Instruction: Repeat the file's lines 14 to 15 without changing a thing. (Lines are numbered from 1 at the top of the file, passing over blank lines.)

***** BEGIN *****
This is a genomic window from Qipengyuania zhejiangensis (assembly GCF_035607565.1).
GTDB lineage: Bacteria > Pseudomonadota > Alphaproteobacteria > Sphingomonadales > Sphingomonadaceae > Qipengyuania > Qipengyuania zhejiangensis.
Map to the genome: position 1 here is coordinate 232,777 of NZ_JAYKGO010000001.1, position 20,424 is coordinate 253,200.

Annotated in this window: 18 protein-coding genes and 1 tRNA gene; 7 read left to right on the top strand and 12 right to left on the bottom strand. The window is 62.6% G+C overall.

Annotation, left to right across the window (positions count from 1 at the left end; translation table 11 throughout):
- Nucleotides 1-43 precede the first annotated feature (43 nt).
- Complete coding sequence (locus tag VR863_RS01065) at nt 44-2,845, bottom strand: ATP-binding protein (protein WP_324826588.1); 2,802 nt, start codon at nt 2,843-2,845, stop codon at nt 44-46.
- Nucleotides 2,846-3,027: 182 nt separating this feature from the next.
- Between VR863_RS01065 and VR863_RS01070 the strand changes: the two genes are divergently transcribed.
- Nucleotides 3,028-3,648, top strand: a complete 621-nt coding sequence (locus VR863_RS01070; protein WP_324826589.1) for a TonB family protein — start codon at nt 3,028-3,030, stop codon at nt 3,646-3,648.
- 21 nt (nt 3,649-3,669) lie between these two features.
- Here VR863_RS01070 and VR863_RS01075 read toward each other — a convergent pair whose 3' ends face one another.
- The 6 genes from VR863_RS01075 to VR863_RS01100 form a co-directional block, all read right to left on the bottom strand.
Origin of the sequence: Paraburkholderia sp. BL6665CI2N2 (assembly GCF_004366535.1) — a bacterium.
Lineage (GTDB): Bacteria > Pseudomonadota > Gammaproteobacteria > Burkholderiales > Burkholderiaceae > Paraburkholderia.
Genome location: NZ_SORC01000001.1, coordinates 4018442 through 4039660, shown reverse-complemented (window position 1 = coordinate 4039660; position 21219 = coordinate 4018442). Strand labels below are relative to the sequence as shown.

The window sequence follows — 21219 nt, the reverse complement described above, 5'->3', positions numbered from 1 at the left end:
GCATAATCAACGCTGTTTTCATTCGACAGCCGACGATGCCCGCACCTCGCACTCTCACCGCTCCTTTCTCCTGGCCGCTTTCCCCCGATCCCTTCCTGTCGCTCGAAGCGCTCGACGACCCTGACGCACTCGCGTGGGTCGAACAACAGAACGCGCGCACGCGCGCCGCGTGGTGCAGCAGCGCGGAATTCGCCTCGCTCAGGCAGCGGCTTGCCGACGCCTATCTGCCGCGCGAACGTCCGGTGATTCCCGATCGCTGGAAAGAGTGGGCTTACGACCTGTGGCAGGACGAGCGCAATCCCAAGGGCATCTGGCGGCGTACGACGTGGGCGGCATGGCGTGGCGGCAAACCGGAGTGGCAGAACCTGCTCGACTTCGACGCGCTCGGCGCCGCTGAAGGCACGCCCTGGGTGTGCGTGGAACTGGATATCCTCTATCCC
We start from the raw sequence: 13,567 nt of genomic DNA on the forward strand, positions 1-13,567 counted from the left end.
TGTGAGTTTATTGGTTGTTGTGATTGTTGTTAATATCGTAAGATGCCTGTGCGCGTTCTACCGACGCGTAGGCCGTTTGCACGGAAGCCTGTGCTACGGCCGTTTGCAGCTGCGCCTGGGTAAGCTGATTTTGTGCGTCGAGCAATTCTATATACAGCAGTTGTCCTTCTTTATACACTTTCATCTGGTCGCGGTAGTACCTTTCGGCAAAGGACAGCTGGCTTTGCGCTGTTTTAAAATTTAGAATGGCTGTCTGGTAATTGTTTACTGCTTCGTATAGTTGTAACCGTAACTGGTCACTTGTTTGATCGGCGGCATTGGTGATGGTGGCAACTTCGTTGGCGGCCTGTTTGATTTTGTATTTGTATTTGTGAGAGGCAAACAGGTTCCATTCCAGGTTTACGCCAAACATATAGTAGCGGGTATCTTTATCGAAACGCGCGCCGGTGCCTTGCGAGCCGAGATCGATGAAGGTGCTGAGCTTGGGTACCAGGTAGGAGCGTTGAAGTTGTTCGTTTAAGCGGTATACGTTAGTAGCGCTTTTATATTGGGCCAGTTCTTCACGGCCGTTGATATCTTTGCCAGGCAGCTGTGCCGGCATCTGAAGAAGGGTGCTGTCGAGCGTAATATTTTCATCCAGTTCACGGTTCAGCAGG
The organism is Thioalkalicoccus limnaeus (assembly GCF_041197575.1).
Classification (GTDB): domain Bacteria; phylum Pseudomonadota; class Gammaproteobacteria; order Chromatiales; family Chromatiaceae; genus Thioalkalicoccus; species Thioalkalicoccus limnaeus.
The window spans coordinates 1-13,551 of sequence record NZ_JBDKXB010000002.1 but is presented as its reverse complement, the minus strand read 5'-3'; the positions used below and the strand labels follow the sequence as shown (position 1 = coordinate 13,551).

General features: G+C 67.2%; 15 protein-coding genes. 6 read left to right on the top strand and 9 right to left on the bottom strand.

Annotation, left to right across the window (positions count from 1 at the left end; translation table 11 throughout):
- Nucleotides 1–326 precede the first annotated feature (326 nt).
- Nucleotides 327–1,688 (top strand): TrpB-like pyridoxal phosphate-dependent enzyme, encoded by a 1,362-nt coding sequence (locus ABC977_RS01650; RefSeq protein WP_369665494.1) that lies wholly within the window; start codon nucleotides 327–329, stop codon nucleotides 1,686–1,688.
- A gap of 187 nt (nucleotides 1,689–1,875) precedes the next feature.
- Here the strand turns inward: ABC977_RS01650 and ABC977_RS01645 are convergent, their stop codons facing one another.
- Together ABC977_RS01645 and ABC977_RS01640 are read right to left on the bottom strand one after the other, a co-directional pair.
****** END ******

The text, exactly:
Origin of the sequence: Paraburkholderia sp. BL6665CI2N2 (assembly GCF_004366535.1) — a bacterium.
Lineage (GTDB): Bacteria > Pseudomonadota > Gammaproteobacteria > Burkholderiales > Burkholderiaceae > Paraburkholderia.